“It can help improve your breathing while you sleep by stopping your airways getting too narrow. Improve the quality of your sleep and help you feel less tired reduce the risk of problems linked to sleep apnoea.”
But now he needs such a machine, it puts him at a higher risk when needing operations and he will require an intensive care bed when he goes into hospital.
Emma said: “He has been in so much pain. His hip has come out of his joint and worn away.
“He has not been able to have the Botox injections to relax his muscles or his operation to cut his hamstrings to ease the pain in his legs.
“We had a hot tub for him which really helped him. I was able to go in that with him so it would relax him and for half an hour I had a window where I could perform physio on him with nice warmed and relaxed muscles.
“He describes being in it like being a marshmallow melting in hot chocolate, love him.
“It also helps him sleep. I remember asking him when he dreams if he walks or uses his wheelchair. Spencer replied saying ‘Do not be so silly mum, I fly’, and that made me smile.
“On top of everything else he needs to have a knee cap removed to help his muscles. When we go out he describes it as having a toothache in his knee.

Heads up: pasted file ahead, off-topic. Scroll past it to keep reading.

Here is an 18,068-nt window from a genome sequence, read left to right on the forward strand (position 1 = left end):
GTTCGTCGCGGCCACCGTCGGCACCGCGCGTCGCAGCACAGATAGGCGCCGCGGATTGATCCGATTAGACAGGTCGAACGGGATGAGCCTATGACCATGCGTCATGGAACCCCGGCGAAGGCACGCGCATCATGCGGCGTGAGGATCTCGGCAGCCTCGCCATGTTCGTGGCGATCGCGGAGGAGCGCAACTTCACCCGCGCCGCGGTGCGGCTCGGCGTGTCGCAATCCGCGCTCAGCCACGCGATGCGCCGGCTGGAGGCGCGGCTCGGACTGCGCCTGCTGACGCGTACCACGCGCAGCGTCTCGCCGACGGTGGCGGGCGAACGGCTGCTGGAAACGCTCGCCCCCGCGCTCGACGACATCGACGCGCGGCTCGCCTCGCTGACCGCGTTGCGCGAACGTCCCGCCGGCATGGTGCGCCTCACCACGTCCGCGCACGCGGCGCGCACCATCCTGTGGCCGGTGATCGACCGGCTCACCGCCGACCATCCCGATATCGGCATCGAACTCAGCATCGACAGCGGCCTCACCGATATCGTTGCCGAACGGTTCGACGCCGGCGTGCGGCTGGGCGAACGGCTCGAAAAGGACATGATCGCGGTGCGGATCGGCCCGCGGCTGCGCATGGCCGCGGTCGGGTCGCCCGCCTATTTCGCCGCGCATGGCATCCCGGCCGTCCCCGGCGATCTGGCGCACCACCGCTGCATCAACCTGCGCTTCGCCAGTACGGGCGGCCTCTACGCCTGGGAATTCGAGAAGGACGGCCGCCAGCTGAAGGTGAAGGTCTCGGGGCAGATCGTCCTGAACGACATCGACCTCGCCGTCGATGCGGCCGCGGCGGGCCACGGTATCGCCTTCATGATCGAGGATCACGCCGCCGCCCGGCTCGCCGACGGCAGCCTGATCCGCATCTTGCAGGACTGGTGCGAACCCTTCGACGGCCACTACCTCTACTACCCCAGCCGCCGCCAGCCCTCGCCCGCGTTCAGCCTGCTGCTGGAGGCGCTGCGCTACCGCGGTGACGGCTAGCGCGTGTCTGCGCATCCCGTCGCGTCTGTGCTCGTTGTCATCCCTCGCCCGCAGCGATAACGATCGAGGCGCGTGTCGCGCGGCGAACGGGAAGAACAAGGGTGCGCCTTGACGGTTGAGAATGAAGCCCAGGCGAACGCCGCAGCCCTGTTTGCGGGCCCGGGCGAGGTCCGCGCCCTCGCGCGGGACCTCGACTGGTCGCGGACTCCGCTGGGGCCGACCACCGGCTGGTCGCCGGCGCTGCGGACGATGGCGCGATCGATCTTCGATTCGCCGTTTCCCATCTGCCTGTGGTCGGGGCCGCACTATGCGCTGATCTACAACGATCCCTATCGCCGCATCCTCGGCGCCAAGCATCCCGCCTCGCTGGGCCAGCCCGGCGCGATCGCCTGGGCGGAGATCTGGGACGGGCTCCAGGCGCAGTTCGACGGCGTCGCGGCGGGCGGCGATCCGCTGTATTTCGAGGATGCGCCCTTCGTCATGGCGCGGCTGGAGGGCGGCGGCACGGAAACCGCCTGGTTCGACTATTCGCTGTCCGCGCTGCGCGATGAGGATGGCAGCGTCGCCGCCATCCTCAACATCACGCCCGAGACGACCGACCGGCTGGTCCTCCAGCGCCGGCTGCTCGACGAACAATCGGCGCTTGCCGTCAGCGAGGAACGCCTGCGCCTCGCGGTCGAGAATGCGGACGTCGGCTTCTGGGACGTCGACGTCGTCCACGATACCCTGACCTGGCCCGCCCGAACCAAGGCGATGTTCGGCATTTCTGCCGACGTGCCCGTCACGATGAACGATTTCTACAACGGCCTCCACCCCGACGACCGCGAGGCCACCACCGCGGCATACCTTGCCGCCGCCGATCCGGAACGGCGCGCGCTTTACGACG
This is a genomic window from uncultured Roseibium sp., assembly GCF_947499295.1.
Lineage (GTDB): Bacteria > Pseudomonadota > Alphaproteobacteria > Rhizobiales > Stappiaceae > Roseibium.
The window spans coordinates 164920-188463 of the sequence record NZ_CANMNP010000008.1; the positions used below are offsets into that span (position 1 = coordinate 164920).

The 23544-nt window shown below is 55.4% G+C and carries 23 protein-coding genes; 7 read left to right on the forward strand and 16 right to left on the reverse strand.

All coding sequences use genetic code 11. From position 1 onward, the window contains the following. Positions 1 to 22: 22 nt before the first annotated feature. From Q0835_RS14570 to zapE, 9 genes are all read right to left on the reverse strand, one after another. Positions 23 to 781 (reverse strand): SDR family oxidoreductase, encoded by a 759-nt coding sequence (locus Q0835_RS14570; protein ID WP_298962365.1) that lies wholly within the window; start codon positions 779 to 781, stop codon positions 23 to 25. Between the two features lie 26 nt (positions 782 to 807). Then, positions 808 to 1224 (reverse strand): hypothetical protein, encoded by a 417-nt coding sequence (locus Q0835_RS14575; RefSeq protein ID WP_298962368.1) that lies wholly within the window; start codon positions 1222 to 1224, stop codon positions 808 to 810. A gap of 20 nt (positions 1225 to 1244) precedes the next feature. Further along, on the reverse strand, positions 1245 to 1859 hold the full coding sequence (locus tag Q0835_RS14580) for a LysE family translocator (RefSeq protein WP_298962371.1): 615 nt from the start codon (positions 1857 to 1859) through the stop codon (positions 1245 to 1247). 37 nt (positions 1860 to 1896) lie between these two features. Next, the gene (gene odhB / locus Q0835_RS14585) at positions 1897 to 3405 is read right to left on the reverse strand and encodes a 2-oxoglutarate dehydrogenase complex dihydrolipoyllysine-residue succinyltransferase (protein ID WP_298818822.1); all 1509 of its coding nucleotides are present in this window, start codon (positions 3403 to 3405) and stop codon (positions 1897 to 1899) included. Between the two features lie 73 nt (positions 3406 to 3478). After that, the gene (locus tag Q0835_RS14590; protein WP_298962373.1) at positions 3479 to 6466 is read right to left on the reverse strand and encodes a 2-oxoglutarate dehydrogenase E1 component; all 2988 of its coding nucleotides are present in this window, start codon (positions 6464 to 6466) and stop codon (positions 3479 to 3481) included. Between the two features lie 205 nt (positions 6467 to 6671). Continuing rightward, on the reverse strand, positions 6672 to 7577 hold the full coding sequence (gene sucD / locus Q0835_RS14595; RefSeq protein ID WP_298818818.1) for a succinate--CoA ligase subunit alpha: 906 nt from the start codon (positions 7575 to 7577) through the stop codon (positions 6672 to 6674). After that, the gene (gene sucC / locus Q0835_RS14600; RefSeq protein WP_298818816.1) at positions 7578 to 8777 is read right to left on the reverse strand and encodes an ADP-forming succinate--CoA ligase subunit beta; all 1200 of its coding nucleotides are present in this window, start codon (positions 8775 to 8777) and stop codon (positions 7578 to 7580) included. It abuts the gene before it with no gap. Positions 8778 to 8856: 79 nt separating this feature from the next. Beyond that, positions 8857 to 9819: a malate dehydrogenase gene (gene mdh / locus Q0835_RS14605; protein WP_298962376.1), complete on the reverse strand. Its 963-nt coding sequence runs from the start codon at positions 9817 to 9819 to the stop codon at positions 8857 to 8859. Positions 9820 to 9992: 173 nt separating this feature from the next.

“He screams in pain when I have to put him in his wheelchair but we have to go out and do normal things teenage lads need to do like get a hair cut or go out and get a treat like a doughnut.”
One emotional day Spencer said one of the most heartbreaking things a parent could hear from their child.
Emma said: “His puppy is up there having crossed the rainbow bridge.
“He told me ‘I want to go to heaven. It is too painful to stay here’ and he closed his eyes. That broke my heart. I do not want him to go.
“Those with his condition are only expected to live until they are around 30-years-old but when it is time to go I know he will be free.”
When Spencer has been under anesthetic over the years, Emma has been rushed to just outside the operating theatre as there have been complications with his breathing problems.
She said: “The last time this happened I rushed up to him and then was at that point stable.
“He opened his eyes said ‘oh hello mum’. I said goodness what happened Spencer?
“He replied to me saying, ‘I was up in the rainbow. I was playing with my puppy and I did not want to come back down. Mum it is beautiful.’
“So when he does go it will be beautiful.”
Emma is doing her best for her son to make him as comfortable as possible.
She said: “When the hot tub had broken so did my heart. I want to be able to buy him one to be permanently installed in the garden.
“It is going to cost me £10,000 to get it all done. I have done this on my own with Spencer all of his life. It is really hard for me to ask for help.
Emma said: “Children with this condition rarely make it the third decade of their lives.
“The oxygen they give them keeps them alive but it also disintegrates their lungs.
“I am trying my best for him and want him to have all I can give him now while he is here.”
George Holan is chief editor at Plainsmen Post and has articles published in many notable publications in the last decade.